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IN THE CANDID CORNER: Not in my school!

Matthew Farley

IN THE CANDID CORNER: Not in my school!

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If the hammer is your only tool, you will perceive every problem as a nail. – Sue Tomlinson
Very recently in both the print and broadcast media, the issue of making condoms available in our schools was hotly debated. Virginia Albert-Poyotte, who is a regional  co-ordinator of Educational International, was reported to have started the condom-in-schools controversy. As alluded to in On Reflection by Ricky Jordan on March 7, “we have thrown the same plaster at sex in prison, sex at Kadooment, homosexuality and general promiscuity”.
Mr George Griffith, who is director of the Barbados Family Planning Association, evoked the wrath of many of his countrymen when he reiterated the call for condoms to made available in our secondary schools in New York recently. By George, no!
I followed with keen interest the Carol Martindale focus on the subject in the Nation Talkback online. In an article entitled School No Place
For Condoms, reference is made to an unscientific and unrepresentative survey in which the views are mixed but instructive. There is strong contention that children should be taught that sex is not something to be given away to the first person who whispers the words “I love you!”
For my own purposes I talked with some senior students on the issue and one very articulate female dismissed the proposal as madness. She insisted she was not about anything but getting an education and endorsed the findings of research that placing condoms in schools “plants a subconscious message” in the minds of those students who might not even be contemplating sexual intercourse during their school career. (
Once again I wish to caution against our tendency to import lock, stock and barrel systems that fit the culture and psyches of other countries. I wish to draw attention to our tendency to contemplate implementing programmes without research evidence to suggest that such work.
In the 1980s and 1990s there was considerable concern across the United States with respect to rising unwanted pregnancies and levels of sexually transmitted infections, including the human immunodeficiency virus. It was against this backdrop that the Los Angeles and New York City districts mandated that high schools make condoms available to students. By January 1995, 431 public school districts had followed suit (
Unfortunately there are no published studies of the impact of condom availability programmes on sexual behaviour. According to research by David Kanouse, et al., “while making condoms available in high schools has caused much debate . . . evidence of the actual effects of such programmes is very sparse”. Some school-based clinics that provide condoms revealed that the presence of a clinic was not associated with greater sexual activity and not significantly associated with greater condom use.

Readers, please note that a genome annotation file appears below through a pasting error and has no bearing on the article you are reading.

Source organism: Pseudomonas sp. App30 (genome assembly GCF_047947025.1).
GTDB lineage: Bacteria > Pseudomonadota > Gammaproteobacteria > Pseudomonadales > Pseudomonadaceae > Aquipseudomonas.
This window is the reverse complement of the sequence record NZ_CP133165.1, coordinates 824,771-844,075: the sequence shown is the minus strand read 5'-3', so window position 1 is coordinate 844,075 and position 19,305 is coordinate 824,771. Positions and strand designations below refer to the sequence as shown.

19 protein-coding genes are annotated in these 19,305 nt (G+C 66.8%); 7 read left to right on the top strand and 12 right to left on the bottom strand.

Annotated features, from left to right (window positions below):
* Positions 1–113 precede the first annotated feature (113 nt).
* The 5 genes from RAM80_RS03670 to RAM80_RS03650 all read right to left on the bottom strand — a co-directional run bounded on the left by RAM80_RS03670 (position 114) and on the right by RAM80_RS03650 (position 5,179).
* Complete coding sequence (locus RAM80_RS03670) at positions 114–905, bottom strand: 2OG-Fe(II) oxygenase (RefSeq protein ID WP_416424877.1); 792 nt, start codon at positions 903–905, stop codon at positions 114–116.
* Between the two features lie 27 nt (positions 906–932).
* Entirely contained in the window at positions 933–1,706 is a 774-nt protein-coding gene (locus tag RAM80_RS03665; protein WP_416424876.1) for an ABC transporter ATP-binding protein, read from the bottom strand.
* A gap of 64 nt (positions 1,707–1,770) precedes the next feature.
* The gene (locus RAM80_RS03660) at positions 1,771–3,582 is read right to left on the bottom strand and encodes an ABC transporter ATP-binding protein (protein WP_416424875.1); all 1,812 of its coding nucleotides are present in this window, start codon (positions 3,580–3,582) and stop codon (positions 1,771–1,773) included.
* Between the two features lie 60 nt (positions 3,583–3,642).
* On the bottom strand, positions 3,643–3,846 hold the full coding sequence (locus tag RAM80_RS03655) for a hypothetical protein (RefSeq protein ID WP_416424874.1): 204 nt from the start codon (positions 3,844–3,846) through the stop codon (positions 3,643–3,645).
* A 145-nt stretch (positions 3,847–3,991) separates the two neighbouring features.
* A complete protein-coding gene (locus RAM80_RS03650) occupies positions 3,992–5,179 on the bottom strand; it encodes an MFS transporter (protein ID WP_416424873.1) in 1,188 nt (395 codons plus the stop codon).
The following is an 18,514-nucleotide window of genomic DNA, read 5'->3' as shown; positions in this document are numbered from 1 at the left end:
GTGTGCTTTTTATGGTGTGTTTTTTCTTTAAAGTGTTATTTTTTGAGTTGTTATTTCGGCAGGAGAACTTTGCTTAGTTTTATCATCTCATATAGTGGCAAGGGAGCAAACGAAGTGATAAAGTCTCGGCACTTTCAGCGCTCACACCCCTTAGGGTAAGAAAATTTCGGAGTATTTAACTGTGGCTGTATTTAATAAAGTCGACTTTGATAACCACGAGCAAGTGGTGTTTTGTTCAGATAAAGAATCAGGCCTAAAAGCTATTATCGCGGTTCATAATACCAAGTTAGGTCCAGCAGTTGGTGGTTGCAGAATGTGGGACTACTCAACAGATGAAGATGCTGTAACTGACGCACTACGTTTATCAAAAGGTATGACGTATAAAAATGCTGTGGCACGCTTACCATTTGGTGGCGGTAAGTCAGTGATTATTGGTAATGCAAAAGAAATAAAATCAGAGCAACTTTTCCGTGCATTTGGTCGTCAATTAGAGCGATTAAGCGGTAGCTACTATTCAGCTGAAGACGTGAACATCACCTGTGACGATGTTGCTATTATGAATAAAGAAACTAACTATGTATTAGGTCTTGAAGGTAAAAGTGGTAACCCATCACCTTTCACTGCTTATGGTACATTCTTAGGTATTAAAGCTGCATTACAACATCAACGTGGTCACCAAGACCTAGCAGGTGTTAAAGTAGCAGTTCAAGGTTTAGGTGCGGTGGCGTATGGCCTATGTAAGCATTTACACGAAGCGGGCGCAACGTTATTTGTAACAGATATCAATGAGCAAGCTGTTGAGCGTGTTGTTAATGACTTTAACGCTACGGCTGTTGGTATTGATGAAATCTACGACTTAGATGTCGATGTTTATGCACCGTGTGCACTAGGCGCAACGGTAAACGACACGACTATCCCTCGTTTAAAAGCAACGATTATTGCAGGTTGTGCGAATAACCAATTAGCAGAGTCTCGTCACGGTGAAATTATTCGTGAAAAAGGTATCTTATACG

In Massachusetts, condom availability programmes were seen by some groups as an unconstitutional infringement on parental and religious rights and much litigation resulted.  Research done in Los Angeles County with 1 945 ninth to 12th graders on their sexual behaviour and related knowledge and attitude, and followed up a year later with 1 110 students, proved instructive. There was no significant change among students who had had vaginal intercourse, but it increased dramatically among those who had never had sex.
The students’ attitude toward sex and condoms remained the same. While there was evidence that it leads to increased condom use among males, condom availability had a strong effect on intention to use and on male use at first vaginal intercourse. The research seems to suggest that its greatest impact was on the least sexually experienced adolescents. (Family Planning Perspectives 1998. 30(2) 67-72 & 88.)
As an educator of over 38 years, as a father of three girls, and as a citizen of this little rock, I vehemently and vigorously oppose any move to insert condoms into the minds of our minors, many of whom are not interested in being sexually active while in school.
As adults we might have mistaken the increased sexual knowledge among today’s youth as indicative of increased sexual activity among them.
Instead of making condoms available in our “institutions of nurture”, I would advocate broad-based health and family life, and sex education programmes, including training in sexuality education, the provision of school nurses, peer counsellors and links to family planning clinics. This approach has been undertaken successfully in South Carolina.
In addition, a shift from the glamorization of sex in the media to the promotion of more healthy images of human sexuality in television programming, in association with civil society, including the church and community entities, would be my recommendation. In this scenario it seems that the condom is our only tool by which we are trying to nail all the problems of human sexuality.